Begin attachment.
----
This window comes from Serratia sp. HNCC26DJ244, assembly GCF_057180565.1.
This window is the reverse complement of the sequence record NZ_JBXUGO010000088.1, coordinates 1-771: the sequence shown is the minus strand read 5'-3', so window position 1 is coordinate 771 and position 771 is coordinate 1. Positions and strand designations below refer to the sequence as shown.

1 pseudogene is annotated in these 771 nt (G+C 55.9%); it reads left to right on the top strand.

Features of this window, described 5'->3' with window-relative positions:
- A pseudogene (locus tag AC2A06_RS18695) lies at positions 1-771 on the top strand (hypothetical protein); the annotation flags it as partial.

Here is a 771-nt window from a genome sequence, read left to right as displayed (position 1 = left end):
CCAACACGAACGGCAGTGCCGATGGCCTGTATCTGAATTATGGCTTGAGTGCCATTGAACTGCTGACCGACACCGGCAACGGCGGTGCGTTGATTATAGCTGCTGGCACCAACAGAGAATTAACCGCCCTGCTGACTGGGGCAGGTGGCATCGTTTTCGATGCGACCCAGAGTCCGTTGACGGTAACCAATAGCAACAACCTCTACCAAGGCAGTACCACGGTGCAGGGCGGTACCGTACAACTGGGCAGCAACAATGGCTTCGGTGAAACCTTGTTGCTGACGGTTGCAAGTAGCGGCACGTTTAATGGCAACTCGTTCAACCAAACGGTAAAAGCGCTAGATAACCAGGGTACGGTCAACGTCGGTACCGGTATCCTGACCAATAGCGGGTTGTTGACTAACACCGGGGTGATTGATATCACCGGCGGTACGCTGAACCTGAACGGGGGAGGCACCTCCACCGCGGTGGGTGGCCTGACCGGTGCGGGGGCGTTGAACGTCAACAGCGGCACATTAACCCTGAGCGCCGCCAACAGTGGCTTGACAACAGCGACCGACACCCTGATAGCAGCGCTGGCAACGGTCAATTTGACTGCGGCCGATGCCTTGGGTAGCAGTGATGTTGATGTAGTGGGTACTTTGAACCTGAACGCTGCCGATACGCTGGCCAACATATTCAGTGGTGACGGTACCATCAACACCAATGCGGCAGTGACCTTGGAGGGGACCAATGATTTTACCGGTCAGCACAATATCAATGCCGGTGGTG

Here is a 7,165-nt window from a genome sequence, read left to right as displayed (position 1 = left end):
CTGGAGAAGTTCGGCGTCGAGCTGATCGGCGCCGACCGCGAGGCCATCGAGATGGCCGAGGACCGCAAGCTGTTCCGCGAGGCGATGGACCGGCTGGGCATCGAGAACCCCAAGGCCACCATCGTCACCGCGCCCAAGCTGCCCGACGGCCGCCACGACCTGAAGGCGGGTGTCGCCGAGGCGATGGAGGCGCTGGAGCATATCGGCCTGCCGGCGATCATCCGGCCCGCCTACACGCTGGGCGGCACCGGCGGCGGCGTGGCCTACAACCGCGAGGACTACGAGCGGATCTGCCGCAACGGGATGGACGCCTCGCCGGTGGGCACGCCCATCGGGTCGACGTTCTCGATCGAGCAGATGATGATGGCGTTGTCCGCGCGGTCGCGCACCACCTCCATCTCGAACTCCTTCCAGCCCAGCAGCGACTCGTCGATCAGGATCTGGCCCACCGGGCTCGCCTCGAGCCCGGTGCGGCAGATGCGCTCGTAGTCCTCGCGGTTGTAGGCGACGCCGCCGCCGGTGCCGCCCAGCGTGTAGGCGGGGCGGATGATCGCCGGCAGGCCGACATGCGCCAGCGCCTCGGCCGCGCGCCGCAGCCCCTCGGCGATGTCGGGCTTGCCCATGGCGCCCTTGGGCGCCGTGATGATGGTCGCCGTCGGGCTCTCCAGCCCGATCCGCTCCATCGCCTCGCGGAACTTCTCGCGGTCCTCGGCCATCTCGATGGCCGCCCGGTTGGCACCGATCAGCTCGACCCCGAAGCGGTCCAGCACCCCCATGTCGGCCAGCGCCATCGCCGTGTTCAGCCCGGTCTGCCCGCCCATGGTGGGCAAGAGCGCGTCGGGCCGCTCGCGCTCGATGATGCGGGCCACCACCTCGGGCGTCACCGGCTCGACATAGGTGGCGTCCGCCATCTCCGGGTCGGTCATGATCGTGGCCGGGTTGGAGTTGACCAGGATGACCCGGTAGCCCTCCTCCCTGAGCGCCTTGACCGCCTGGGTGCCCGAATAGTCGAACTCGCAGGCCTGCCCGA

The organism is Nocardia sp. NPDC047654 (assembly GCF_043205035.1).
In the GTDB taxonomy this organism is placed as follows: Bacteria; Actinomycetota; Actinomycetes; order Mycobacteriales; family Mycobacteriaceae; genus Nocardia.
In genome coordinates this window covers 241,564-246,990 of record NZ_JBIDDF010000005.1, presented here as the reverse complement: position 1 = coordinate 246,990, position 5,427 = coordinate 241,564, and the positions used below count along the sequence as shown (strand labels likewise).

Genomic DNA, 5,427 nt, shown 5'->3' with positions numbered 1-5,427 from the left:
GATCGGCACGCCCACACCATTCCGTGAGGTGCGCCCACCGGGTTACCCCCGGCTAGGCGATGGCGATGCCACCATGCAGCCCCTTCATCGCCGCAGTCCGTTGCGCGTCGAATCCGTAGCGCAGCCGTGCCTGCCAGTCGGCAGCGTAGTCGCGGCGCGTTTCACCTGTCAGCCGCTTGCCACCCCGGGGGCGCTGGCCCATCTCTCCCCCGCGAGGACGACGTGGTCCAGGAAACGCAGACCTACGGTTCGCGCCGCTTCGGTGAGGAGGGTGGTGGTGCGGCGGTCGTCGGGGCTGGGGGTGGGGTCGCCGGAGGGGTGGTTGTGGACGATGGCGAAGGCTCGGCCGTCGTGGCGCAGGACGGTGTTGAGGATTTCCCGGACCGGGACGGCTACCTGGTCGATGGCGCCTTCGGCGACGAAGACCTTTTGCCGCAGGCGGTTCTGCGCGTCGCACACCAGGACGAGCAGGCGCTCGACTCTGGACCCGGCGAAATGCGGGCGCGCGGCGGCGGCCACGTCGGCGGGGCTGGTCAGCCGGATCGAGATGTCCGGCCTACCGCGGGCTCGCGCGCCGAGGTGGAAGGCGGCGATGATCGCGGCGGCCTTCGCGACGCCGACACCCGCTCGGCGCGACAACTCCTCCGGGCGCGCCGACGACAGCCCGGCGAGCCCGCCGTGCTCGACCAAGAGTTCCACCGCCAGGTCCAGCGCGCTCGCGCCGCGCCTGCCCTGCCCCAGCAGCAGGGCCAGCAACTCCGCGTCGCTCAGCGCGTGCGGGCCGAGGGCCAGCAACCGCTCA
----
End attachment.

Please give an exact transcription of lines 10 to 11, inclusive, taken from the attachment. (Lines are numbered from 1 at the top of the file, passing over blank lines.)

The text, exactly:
The organism is Nocardia sp. NPDC047654 (assembly GCF_043205035.1).
In the GTDB taxonomy this organism is placed as follows: Bacteria; Actinomycetota; Actinomycetes; order Mycobacteriales; family Mycobacteriaceae; genus Nocardia.